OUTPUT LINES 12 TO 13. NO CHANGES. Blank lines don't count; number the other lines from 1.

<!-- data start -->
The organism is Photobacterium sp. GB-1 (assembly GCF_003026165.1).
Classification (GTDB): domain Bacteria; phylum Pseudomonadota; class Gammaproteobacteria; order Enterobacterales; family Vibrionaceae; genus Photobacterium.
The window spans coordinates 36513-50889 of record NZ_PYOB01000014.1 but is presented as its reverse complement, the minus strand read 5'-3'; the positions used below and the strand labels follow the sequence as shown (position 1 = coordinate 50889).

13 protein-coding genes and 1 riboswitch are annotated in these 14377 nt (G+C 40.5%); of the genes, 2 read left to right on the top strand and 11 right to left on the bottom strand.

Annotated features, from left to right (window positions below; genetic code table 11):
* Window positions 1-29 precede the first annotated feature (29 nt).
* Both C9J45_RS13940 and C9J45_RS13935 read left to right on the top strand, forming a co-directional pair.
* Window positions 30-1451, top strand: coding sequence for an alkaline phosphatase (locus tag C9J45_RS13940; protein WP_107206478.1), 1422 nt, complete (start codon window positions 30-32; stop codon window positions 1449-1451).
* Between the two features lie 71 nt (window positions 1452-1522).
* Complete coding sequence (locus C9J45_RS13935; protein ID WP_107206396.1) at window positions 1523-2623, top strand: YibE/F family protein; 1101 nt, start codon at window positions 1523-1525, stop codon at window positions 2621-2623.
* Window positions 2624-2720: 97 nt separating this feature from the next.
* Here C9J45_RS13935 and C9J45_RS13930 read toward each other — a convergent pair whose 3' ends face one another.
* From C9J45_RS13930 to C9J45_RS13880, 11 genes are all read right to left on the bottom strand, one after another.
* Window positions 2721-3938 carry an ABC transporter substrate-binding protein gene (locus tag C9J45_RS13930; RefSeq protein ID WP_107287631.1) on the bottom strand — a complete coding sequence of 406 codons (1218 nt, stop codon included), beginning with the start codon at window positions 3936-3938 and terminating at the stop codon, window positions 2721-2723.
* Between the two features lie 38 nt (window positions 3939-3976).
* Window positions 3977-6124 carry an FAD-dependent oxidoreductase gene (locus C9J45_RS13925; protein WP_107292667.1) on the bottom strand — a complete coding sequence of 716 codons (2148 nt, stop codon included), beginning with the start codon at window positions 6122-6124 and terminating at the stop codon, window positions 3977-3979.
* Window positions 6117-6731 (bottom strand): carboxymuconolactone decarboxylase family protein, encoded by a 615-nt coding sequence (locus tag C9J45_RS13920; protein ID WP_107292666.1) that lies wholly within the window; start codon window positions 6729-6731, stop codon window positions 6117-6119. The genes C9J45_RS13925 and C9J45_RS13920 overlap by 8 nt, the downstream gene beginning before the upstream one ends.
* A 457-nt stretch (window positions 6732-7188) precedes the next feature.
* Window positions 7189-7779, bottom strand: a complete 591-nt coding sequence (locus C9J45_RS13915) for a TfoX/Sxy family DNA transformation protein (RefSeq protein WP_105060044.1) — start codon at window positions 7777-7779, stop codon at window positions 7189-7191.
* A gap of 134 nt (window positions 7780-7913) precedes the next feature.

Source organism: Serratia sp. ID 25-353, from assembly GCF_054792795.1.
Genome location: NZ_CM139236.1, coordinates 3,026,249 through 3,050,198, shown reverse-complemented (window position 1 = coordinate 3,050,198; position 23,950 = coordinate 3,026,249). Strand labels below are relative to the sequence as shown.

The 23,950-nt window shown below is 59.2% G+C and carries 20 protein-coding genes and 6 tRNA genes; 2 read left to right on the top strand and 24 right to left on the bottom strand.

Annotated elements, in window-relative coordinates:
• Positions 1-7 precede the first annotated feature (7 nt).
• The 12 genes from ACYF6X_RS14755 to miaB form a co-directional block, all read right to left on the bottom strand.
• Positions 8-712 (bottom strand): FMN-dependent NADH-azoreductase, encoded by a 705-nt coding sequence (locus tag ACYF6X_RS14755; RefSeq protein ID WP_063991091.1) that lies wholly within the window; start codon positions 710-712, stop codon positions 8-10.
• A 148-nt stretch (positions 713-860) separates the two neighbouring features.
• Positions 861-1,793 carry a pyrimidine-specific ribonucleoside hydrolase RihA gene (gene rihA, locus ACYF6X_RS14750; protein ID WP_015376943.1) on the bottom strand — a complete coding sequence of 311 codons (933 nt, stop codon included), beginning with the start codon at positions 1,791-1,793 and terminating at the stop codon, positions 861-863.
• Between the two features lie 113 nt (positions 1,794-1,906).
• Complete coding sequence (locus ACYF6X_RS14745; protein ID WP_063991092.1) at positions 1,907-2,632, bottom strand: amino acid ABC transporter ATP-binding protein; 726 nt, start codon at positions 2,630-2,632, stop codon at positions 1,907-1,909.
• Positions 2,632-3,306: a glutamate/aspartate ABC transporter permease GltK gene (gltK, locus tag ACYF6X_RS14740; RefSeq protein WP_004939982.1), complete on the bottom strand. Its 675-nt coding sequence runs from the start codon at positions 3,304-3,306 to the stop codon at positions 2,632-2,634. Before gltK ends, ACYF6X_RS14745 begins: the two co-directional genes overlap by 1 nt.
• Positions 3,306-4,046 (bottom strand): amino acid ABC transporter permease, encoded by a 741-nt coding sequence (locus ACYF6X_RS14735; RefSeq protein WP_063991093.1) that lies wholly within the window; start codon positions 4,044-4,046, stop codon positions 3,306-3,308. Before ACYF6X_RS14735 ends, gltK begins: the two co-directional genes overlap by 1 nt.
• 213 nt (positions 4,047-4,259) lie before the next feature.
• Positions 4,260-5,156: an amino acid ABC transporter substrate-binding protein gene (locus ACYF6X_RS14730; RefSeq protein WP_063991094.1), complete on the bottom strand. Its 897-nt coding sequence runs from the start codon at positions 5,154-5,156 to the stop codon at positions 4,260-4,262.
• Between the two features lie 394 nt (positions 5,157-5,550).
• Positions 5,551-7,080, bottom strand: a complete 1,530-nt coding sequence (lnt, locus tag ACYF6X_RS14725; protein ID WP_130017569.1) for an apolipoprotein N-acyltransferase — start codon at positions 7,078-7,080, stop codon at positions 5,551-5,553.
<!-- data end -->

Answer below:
* Here C9J45_RS13935 and C9J45_RS13930 read toward each other — a convergent pair whose 3' ends face one another.
* From C9J45_RS13930 to C9J45_RS13880, 11 genes are all read right to left on the bottom strand, one after another.